As far as I’m concerned, Brandywine are some of the most beautiful tomatoes grown. More pink than red, they are considered to be “the benchmark” for real tomato flavor.
Brandywine have leaves that look more like a potato plant’s than a tomato. Once, I gave six plants to a neighbor, who pulled them up from her tomato bed and tossed them, thinking I had given her the wrong thing…. (Alas!)
We love them sliced, with salt (or sugar) and they make an awesome tomato sandwich. Two years ago, we had such an abundance, that they were used to make our pizza sauce — which turned out especially sweet and tangy.
Dating back to Amish Country near Philadelphia in 1889, the fruit grows deep pink and plump, up to one pound.
Twice I have tried the Amana Orange tomato seed, referred to as the “Yellow Brandywine.” They germinated well, but I had a more challenging time getting them to survive the transition from seed tray to garden bed. In all, I had one plant survive, which produced about 8 tomatoes – but they were really, really good as well.
Black Krim (Lycopersicon lycopersicum)
I just wasn’t sure about “purple” tomatoes until I tasted one. They are amazing, with an earthy, almost smoky flavor. The Black Krim is a Russian heirloom that originated in Krim, a Crimean town on the Black Sea. The baseball sized fruits are dark, purple/black.
Black Krim is known to be one of the most reliable of the “black” tomatoes, and our seeds have always germinated and sprouted well.
I like them sliced, but the Black Krim have become the “secret ingredient” in our home-made ketchup, which is more like a tangy barbecue sauce than ketchup. They darken as they cook, so my ketchup actually looks like tar in a jar.
Sure, I have other favorite tomatoes — Money Maker, Mortgage Lifter, Red Oxheart to name a few. But the Brandywine and Black Krim will always be mainstays in our garden.
Quietly, they’ve been spread across the country through the postal system, delivered to mailboxes of people who grab them tightly and carry them into the house to ponder over and learn, preparing for action in the coming spring…. Seed catalogs.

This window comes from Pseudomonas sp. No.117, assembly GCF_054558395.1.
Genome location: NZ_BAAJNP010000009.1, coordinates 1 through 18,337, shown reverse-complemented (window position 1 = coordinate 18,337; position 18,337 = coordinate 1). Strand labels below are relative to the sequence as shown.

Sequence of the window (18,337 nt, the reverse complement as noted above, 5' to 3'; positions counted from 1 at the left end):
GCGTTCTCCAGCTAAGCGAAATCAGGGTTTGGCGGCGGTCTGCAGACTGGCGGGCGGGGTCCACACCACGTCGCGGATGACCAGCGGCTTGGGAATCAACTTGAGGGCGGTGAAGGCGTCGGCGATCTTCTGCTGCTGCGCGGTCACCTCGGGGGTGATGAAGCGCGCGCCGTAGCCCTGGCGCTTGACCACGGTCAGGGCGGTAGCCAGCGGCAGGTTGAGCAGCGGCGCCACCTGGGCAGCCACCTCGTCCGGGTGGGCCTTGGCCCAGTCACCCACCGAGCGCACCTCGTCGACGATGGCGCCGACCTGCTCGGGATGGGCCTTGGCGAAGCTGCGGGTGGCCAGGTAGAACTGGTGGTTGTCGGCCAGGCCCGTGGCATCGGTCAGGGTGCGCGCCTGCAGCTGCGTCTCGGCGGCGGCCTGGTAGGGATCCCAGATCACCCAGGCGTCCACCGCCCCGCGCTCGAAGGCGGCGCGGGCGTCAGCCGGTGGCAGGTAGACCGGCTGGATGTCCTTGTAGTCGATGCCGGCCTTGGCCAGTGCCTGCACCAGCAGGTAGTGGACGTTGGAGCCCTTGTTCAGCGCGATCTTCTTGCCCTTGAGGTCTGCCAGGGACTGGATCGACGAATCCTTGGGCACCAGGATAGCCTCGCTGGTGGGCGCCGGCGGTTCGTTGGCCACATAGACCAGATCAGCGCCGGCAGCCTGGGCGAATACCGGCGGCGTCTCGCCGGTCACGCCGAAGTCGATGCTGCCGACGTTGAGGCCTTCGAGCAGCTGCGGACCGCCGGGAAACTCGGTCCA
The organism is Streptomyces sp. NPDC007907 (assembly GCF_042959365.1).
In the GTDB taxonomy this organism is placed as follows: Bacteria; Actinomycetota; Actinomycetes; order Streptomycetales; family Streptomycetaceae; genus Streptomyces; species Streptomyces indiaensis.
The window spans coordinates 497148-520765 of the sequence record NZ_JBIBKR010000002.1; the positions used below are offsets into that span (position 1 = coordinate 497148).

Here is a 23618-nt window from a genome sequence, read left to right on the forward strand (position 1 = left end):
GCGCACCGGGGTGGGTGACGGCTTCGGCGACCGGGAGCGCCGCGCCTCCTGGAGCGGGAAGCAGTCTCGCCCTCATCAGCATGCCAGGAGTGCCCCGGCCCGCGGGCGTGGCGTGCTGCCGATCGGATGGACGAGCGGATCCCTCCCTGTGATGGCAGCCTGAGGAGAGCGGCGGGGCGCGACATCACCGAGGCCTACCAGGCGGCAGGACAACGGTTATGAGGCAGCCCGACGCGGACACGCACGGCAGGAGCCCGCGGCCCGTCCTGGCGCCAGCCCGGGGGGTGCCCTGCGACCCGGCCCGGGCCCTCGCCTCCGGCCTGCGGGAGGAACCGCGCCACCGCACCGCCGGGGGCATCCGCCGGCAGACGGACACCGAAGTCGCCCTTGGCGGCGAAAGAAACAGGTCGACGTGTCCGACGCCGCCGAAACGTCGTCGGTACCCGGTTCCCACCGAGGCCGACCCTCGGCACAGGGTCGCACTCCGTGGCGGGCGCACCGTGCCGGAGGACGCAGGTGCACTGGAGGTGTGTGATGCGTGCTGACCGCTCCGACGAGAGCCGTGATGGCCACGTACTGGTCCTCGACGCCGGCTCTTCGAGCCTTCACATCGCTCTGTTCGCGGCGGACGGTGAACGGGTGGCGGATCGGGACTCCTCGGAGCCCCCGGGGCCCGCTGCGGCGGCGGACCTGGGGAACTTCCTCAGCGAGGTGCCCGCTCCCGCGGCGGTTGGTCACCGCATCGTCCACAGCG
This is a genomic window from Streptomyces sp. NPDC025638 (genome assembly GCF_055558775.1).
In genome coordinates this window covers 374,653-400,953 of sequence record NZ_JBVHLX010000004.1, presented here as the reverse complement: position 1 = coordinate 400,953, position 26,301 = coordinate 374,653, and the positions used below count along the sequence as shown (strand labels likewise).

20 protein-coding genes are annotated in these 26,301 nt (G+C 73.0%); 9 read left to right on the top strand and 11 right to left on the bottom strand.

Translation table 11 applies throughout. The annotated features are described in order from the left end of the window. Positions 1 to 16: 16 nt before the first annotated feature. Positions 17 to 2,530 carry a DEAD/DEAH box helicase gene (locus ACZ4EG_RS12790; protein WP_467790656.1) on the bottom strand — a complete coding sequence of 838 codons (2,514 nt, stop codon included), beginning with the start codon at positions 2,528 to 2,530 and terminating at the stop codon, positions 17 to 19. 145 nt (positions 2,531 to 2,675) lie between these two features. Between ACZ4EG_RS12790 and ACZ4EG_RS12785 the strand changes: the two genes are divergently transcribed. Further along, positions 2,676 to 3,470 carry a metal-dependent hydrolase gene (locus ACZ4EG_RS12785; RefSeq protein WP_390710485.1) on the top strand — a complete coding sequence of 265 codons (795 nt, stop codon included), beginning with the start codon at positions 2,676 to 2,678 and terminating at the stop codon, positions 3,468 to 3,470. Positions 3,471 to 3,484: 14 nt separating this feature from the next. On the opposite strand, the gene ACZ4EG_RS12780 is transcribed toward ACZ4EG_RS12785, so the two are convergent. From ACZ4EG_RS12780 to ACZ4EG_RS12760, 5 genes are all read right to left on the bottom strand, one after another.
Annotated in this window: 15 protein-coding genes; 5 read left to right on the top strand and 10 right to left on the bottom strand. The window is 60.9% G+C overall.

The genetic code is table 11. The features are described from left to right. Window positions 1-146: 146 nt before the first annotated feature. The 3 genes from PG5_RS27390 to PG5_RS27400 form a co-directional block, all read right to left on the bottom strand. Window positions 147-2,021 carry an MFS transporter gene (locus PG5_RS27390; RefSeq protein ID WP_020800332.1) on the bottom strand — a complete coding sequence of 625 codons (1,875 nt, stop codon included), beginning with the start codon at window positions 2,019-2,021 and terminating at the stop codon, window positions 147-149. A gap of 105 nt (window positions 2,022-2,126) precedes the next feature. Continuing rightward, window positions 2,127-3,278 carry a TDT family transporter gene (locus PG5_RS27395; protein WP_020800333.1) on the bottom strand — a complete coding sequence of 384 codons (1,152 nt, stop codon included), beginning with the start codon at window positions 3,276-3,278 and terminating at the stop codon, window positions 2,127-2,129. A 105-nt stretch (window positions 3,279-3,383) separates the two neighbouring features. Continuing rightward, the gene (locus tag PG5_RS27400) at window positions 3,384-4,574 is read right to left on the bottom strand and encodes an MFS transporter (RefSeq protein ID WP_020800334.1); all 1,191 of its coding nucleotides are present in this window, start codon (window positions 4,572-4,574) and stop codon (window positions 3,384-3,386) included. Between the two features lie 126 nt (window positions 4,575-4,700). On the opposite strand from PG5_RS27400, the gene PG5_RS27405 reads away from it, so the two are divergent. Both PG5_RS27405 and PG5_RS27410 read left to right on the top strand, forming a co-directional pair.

I’ve come to learn that gardeners all have their own preferred sources of seed. Some rely only one seed saved over from years before, while others faithfully get theirs at the neighborhood feed store where they’ve gotten it for years. Some swear by one company, some by another. Some prefer hybrid, others prefer heirloom. Frank and I prefer to work with heirloom seed, and try to save over our own seed, but at the same time, like to try something new each year. And although we have gotten seed from various sources, we’ve come down to one catalog for the bulk of our supply — Seeds of Change.
Seeds of Change offers 100% certified organic seed, and offers a variety of heirloom varieties. We’ve had success with germination, growth, etc — all the great things you expect from seeds. I’m sure such success and satisfaction would come from ordering from any organic seed supplier, but we also happen to like the seed bags that come with Seeds of Change seeds. They’re resealable zip lock bags. For some reason, that did it for us.
And I’ve made use of them. I managed, over the years, to save brandywine tomato seeds from the garden in my bright yellow resealable bag their grand-seedlings came in. For some reason, I take pride in that fact.
This year’s study of the seed catalog includes a little more strategy than previous years. Last year’s Great Garden Failure depleted our seed storage in two ways — first, we got no harvest from the seeds that grew, and thus – likewise didn’t have any seed to save over.
Not to say we don’t have any seed. I have a minute supply of original seed generations, and a stout supply of seed from the second generation. However, to keep things growing as they should for many generations, I feel the need to order more from the original source each year to keep my seed line strong.
I feel especially determined about this with my tomatoes. I want my Brandywine and Black Krim to sprout, grow, produce, slice, taste and cook the same in ten years as they do this year.
I’ve gone through the catalog once with a fat magic marker, circling what I consider the basics of our garden, plus an interesting squash or grain or two. As I did so, the name of the company was not lost on me. “Seeds of Change.” What promise, what hope, what possibilities come with each order, in each yellow resealable bag.
The Great Garden Failure will always be tied to a year we’d rather forget – for many reasons. The garden was not all that we lost last year. But in browsing through the seed catalog, these seeds of change, we cannot help but imagine smiling over a plate of steamed spaghetti squash, tossed in herbs and warmed butter. You can almost taste the sweetness of that honeydew melon, feel the juice run down your chin. You can see the swirls in the top of a pot of tomato paste, and smell it’s earthy steam.
Ah, what a change can come from a pack of seed.
That is part of planning a garden. Planning the garden is planning your spring, summer and fall. It is planning your stock pile for next winter, and planning your seeds of change for next year — and the year after that, and the year after that, and so on.
The Seeds of Change catalog has come with its promises of a healthy, bountiful future. And so the planning and study continues – we won’t have to order for a few weeks yet.